The World Wide Web. You can find recipes, connect with old class mates and buy practically anything. There seems to be every bit of information available you could possibly want. In fact, there seems to be too much information.
Web statistics seem to be showing that the number of failed searches -where someone types a term in a search engine and doesn’t find what they are looking for or gives up before they do – is on the increase. Fear not. The people at the pointy end of the internet pecking order are already talking about and planning the Semantic Web – or Web 3.0 – which is meant to help us make sense of all of this data.
So what is Web 3.0 and what does it have to do with Twitter? To explain, let’s start back a few years…
The beginning of the World Wide Web, which was really the internet for the masses, was all about links to pages. You would read a webpage and it would contain a link to another web page that you would then click on and visit. In this way you could “surf the web” and end up in all sorts of strange places. Very quickly this became pretty confusing as the amount of pages increased. Then Google came along.
A few years ago, social networking burst onto the scene. This evolution gave users the ability to connect to other users directly and edit the content of certain types of pages to create social networks. Today there are many types of social networking sites, ranging from Facebook and MySpace to Digg and Delicious. People now have the power to connect with each other, vote on any topic in a myriad of ways and exercise freedom of speech in any way they desire.
The next big evolution in the history of the web will be connecting data to like data or, put another way, ideas to ideas. The amount of data that exists is only going to get bigger. For our scientists, artists and thinkers to make use of this data they need to be able to connect concepts quickly. This is the basic premise of the semantic web. Connecting semantics. Tim Berners-Lee, the inventor of the World Wide Web, recently gave a talk at a TED conference that explains it in more detail.
So what does this have to do with Twitter? Isn’t Twitter just another social network? The answers to these two questions are: “A lot” and “Not really”.
Twitter is, in my view, the bridge between web 2.0 and web 3.0. Sure, on the surface Twitter looks like a way to connect with people and for Ashton Kutcher to stroke his own ego in 140 characters or less, but it is much, much more. The real difference between Twitter and, say, Facebook is that, on Twitter, you are not connecting with that old school friend whom you quickly realise you have little in common with and will never message again. You are connecting with people who share a common interest. You are connecting to ideas.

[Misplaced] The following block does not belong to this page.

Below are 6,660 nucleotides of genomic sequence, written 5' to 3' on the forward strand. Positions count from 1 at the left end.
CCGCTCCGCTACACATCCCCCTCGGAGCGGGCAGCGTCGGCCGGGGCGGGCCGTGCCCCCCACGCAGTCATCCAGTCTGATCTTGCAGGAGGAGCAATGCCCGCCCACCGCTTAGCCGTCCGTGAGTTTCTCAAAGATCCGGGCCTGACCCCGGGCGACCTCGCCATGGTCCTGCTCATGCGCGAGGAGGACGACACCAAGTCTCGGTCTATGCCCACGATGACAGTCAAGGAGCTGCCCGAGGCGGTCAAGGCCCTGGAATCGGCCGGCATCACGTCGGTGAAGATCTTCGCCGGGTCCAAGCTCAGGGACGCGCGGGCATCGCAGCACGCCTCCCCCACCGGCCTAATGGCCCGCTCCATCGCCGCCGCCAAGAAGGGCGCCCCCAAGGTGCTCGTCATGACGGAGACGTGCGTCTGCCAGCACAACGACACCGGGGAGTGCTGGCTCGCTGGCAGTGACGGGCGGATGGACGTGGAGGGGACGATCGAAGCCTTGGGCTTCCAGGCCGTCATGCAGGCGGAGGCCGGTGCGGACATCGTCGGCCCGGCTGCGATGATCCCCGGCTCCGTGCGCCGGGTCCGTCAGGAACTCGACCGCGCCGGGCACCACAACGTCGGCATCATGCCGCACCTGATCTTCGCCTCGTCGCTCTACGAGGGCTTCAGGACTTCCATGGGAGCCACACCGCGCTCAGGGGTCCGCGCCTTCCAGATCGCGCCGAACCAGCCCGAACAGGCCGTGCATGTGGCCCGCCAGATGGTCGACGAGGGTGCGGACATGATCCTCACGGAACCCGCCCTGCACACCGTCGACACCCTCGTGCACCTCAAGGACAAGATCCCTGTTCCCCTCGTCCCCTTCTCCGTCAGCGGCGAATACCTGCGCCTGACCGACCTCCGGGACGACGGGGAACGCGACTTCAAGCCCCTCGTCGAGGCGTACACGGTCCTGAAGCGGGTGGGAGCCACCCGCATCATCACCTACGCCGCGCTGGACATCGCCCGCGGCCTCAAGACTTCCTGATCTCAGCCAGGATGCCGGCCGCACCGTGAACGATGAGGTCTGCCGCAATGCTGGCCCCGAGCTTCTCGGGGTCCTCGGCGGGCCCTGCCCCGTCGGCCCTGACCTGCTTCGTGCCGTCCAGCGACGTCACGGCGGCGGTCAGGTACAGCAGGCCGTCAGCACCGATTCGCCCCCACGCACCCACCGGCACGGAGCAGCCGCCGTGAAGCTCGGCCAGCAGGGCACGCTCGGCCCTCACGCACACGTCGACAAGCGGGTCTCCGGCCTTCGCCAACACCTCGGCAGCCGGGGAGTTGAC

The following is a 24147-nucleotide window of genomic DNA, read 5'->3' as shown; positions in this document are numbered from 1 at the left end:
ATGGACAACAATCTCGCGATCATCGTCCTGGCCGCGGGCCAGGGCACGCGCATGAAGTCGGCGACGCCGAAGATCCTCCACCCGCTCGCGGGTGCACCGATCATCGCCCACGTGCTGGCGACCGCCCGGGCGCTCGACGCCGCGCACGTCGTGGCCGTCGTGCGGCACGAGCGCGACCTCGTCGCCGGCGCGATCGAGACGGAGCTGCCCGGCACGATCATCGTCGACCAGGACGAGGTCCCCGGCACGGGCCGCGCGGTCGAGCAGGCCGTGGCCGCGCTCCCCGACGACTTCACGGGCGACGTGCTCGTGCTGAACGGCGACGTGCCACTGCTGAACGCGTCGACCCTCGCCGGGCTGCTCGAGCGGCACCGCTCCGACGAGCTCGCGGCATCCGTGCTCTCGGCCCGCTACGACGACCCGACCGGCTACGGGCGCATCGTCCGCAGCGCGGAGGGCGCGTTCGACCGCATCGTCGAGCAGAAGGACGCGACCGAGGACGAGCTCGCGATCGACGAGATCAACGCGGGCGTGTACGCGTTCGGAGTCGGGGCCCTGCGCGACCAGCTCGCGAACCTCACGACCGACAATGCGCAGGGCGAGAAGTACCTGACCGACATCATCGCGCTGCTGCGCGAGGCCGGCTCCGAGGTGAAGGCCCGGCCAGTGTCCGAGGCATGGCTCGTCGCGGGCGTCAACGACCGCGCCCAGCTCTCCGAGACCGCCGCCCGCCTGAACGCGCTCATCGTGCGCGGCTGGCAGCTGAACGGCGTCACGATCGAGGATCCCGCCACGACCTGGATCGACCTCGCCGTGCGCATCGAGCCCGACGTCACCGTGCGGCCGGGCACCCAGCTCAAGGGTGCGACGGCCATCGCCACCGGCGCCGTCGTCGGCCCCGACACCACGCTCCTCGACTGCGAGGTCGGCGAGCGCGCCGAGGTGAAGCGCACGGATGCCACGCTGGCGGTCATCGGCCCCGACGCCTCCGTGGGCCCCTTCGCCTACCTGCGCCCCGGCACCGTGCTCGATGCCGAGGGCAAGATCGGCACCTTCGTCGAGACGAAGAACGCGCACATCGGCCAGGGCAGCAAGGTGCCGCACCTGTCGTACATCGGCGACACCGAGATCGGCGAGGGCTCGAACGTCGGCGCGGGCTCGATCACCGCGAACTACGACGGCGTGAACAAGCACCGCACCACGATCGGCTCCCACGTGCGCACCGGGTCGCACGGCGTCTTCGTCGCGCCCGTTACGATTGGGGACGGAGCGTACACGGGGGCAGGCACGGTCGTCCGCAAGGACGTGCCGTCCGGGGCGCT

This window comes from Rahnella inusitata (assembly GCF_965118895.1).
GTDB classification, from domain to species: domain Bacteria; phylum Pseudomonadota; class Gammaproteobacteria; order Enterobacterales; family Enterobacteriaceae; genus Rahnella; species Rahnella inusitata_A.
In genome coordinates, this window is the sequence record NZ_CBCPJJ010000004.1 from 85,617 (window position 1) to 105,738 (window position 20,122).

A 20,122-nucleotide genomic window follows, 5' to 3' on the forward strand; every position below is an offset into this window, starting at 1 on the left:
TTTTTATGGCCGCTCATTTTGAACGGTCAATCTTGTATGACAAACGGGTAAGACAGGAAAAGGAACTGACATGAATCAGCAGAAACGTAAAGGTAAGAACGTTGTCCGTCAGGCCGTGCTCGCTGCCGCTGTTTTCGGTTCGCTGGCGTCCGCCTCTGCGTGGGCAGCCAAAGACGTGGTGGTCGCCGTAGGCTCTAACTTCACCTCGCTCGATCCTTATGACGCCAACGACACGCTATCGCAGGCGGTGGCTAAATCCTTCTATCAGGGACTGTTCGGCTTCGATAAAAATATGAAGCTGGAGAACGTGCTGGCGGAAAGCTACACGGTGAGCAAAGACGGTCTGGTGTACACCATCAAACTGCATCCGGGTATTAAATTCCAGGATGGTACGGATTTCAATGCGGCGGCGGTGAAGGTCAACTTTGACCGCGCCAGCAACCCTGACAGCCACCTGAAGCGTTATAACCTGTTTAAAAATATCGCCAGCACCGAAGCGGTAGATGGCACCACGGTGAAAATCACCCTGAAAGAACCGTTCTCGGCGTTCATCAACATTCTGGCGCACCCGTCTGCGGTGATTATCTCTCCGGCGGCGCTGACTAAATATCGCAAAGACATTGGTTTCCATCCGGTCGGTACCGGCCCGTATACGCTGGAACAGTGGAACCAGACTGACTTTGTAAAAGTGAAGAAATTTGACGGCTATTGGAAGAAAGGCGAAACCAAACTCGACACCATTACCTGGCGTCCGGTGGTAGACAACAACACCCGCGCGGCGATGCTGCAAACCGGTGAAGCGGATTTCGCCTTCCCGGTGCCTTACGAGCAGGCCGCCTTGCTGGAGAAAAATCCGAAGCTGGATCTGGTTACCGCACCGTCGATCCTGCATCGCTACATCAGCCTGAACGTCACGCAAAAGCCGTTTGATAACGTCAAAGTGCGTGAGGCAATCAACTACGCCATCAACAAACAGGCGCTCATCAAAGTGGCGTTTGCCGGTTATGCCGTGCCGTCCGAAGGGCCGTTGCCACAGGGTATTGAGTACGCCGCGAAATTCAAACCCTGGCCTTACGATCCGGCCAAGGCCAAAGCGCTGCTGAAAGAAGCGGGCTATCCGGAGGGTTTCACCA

As Twitter has progressed, the owners have made it easier to search the constant stream of information. Topics can be tagged with the # symbol and then become instantly searchable. If you are into gardening, search for #gardening and find every person who is speaking about gardening everywhere in the world in real time. Try it out.
This is where Twitter gains its power and popularity. That’s why brands around the world are finally learning how to get involved in customers’ conversations, breaking down the wall that big brands often build and talking to individuals on their own terms.
The people who have been planning Web 3.0 have very big ideas. It will be amazing. Technically, of course, it will be way beyond what Twitter currently offers. But still, it’s strange how all of us seem to have kicked things off, typing messages of less than 140 characters.
Power to the people.
Mark Cameron is the creative director and a partner at Working Three. He has been developing digital strategy for a range of clients for the last eight years. More articles from him are on the Working Three blog
Photo Manipulation: Adam Walker